For those that don’t know me, I am Amber Skyring and I am the new CEO of Wessex Community Action.
This is my first BLOG for Wessex Community Action and I hope it will be one of many. However our BLOG pages on our website are there for you too and as a vehicle for sharing your stories and key messages close to your hearts and minds.
So please do let us have them by emailing them directly to me! firstname.lastname@example.org
I have now been in post 3 months, and I’m proud to say we have launched our new website, have a new training program being launched in the next few weeks; and have hosted our first event for the sector in some time.
The Civil Society Strategy Event brought together the sector and speakers from the Govt Office of Civil Society, the National Council for Voluntary Organisations and One Planet CEO.
There were many familiar faces and many new and it was good to see nearly 70 organisations join us.
This was the first of many events, seminars and training that we shall be offering (please sign up to our newsletter so you can stay in touch with us). Our intention is to re-establish a platform for organisations to come together to discuss local issues, to network and for organisations to find their voices again!
Our new strap line for WCA is ‘together we are stronger’
You could say it’s a bit of a cheesy strap line, but I genuinely believe that by coming together, collectively exploring the challenges and taking the opportunities for working together… Together we are stronger…
And if we are stronger by working together, then those we support, those that are the most vulnerable in society, will feel those benefits.
This is what it means to be part of being a civil, caring, supporting society.
Aristotle said… The sum is greater than the individual parts!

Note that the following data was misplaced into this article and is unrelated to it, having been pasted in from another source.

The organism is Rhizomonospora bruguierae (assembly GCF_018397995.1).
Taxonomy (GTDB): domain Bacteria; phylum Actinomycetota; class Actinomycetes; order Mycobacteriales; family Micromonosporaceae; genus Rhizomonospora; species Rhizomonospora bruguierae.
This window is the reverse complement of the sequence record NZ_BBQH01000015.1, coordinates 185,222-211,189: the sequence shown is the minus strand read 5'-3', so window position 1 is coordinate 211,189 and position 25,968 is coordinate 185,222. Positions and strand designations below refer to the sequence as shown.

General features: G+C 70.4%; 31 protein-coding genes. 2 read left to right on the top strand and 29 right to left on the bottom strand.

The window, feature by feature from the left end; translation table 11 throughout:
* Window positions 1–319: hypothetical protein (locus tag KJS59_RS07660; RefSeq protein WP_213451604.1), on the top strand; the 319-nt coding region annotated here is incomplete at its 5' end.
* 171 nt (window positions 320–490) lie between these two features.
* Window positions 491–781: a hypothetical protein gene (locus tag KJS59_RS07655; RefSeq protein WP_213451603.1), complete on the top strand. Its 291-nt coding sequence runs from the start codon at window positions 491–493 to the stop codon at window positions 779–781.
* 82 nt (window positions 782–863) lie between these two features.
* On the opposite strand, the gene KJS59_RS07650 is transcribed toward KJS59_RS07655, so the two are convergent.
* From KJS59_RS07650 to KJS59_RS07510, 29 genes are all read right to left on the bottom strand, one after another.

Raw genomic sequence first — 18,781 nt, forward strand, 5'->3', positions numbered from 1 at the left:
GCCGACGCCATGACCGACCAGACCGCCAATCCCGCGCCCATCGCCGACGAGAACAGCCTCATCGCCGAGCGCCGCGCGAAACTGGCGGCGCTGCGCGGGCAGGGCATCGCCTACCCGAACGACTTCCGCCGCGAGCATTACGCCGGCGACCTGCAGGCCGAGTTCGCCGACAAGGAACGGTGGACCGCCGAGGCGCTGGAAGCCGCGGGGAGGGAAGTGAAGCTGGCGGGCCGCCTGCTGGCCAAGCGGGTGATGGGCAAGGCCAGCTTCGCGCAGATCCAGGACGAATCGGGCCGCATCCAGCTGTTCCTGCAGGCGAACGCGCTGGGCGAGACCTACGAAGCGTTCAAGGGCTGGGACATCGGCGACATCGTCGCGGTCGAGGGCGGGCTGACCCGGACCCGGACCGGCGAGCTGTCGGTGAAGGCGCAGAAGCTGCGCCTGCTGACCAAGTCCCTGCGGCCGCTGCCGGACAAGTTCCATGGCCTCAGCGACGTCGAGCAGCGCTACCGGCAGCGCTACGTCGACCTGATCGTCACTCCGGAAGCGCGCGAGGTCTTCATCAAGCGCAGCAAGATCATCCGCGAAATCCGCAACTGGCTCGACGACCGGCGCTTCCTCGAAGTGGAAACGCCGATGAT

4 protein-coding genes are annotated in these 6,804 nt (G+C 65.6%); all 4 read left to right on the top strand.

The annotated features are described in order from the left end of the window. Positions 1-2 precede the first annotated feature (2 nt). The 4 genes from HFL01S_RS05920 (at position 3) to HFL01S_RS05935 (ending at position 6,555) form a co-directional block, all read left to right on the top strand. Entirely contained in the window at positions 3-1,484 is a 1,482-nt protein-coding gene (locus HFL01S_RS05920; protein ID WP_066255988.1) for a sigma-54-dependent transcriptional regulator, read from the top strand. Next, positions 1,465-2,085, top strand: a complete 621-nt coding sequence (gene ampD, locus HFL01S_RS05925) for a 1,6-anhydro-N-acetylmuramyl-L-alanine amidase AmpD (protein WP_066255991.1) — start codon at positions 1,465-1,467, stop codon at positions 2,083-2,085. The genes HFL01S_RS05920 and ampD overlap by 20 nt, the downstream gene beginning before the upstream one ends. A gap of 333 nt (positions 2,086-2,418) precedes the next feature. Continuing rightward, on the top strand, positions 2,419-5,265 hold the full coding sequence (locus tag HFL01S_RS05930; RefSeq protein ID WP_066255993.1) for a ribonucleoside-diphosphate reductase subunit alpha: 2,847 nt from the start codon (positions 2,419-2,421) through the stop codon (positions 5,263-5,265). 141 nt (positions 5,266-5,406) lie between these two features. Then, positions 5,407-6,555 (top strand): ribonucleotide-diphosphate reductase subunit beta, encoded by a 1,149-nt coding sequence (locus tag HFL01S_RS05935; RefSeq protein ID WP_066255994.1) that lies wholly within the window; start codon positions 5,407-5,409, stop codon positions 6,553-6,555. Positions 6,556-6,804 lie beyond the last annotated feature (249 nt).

We know these are tough times; the landscape is very different to when I was working in Wiltshire 10 years ago.
So I truly welcome a new strategy written by Government that acknowledges the importance of the different sectors working together for the benefit of all society.
We know that there is still gross inequality in society and the new UN Envoy Report on Poverty in Britain is a shocking indictment of the austerity policy.
So what might we do together? What might we do differently?
It’s probably simpler than we think; but not necessarily easy. It requires a different mind state and a different attitude; one I hope that builds on the qualities of integrity and creativity. One of less judgement and one of connectivity, using what resources we have, creatively and skillfully with kindness and compassion at the heart of it all.
I found this quote by Vincent Harding – professor from the Lliff School of Theology in Denver, he says…
‘For me, the question of democracy opens up the question of what does it mean to be truly human. And it seems to me that we need to recognize that to develop the best humanity, the best spirit, the best community, there needs to be discipline, practices of exploring. How do you do that? How do we work together? How do we talk together in ways that will open up our best capacities and our best gifts?’
I find myself asking lots of questions and the event was the beginning of the sector hopefully coming together again, to keep exploring and connecting and asking the question ‘How can we best work together so we are greater than the sum of the parts?
This is a really difficult question. I believe, given the landscape of commissioning services has already created an arena of competition that inadvertently pitches the sector in competition with one another, when in the past they had worked collaboratively.
I was recently challenged for a comment that I made at the Civil Society Strategy Event. My statement reflected that commissioning services has muddied the waters around the independence of the sector, and that this requires continued ongoing debate by us all. I stand by this statement. The Voluntary and Community Sector are independent of government. This is an important part of the history and culture of the sector.
The process of commissioning has the potential to threaten independence of the sector because, even if organisations did not agree with government cuts or the commissioning of services, they were unlikely to speak out for fear of ruining their relationships with funders.
Individual charities, and the sector as a whole, must hold onto their values and continue to operate independently of both state and markets.
Our independence and values give users and donors confidence in our services and advocacy.They enable us to challenge government and markets and speak up for individuals and communities who might not otherwise be heard.
In short, the sector’s independence and values are vital for democracy.
“There comes a time when one must take a position that is neither safe nor politic nor popular, but he must take it because his conscience tells him it is right.” Martin Luther King.